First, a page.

# Locally bounded $\Leftrightarrow$ compactness

I am trying to prove the following

A set $\mathcal{F}$ in $H(G)$ is locally bounded if and only if for each compact set $K\subset G$ there is a constant $$|f(z)|\leq M$$ for all $f$ in $\mathcal{F}$ and $z$ in $K$. Where $G$ is an open subset of the complex plane and $H(G)$ is the collection of analytic functions on $G$.

My try goes as follows. Assuming that $\mathcal{F}$ is locally bounded then we have that $$|f(z)|\leq M$$ for $|z-a|<r$ for each point $a$ in $G$. Therefore we can take any compact closed disk that contains the open disk $|z-a|<r$. This would give $K\subset G$ compact and give the bounded condition.

However my reasoning doesn't seem to allow for ANY compact set. If our compact set is much bigger than the open disk then you couldn't be sure that all $z\in K$ would still satisfy the bounded condition. Could someone point me in the right direction?

$\textbf{EDIT:}$

The definition for locally bounded:

A set $\mathcal{F}\subset H(G)$ is locally bounded if for each point $a$ in $G$ there are constants $M$ and $r>0$ such that for all $f$ in $\mathcal{F}$ $$|f(z)|\leq M$$ for $|z-a|<r$ or equally $\mathcal{F}$ is locally bounded if there is an $r>0$ such that $$sup\{|f(z)|:|z-a|<r, f\in\mathcal{F}\}<\infty$$

• What do $G$ and $H(G)$ denote? – Crostul Feb 10 '16 at 13:24
• $G$ is an open subset of the complex plane and $H(G)$ is the collection of analytic functions on $G$. – George1811 Feb 10 '16 at 13:25
• I see. And what is your definition of "locally bounded"? I mean, what you are trying to prove is usually the definition. – Crostul Feb 10 '16 at 13:28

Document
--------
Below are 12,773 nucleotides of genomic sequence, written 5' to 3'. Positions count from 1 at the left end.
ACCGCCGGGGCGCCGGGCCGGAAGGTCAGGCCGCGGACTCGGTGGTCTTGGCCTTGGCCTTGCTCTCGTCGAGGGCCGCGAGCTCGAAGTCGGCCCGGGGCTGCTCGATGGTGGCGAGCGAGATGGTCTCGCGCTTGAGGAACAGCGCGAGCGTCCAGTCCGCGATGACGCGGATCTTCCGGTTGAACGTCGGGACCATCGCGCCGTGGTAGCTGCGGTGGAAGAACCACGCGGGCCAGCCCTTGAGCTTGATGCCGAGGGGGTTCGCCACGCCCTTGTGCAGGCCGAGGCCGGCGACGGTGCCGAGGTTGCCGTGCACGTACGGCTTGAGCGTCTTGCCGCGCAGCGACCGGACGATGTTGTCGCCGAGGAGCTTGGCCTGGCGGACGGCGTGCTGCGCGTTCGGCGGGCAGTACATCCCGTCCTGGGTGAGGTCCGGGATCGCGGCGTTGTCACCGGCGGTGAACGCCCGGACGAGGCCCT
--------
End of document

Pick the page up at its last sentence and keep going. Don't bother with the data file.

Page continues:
• Perhaps this is what you need: Every covering of a compact set by open sets has a finite subcover. – Martin R Feb 10 '16 at 13:33
• I'm trying to prove that $\mathcal{F}$ is uniformly bounded on compact sets if and only if it is locally bounded. – George1811 Feb 10 '16 at 13:35

In the following I will denote by $B_r(a)$ the open disk $\{ z \in \Bbb{C} : |z-a|<r\}$.
Let $K \subset G$ be any compact subset. In particular, the distance $d=d(K,\Bbb{C} \setminus G)$ is not zero. This means that you can consider the open cover of $K$ inside $G$ $$K \subset \bigcup_{a \in K} B_d(a) \subset G$$ Since $K$ is compact, you are allowed to pick a finite subcover of open disks $\{ B_d(a_j) \}_j$. For every such disk $B_d(a_j)$ you have a constant $M_j$, so the constant for $K$ is simply $M=\max_j M_j$.
The converse is quite simpler. For all $a \in G$, let $r > 0$ such that $B_{2r}(a) \subset G$. Now, since the closed disk $\overline{B_r(a)}$ is a compact set contained in $G$, you have a constant $M$. This constant works for the open disk $B_r(a)$, so you are done.
• In OP's definition of local boundedness – as I understand it – the radius $r$ depends on the the point $a$. So you cannot choose a fixed radius $d$ for the open covering. Of course this does not change the rest of your reasoning. – Martin R Feb 10 '16 at 17:17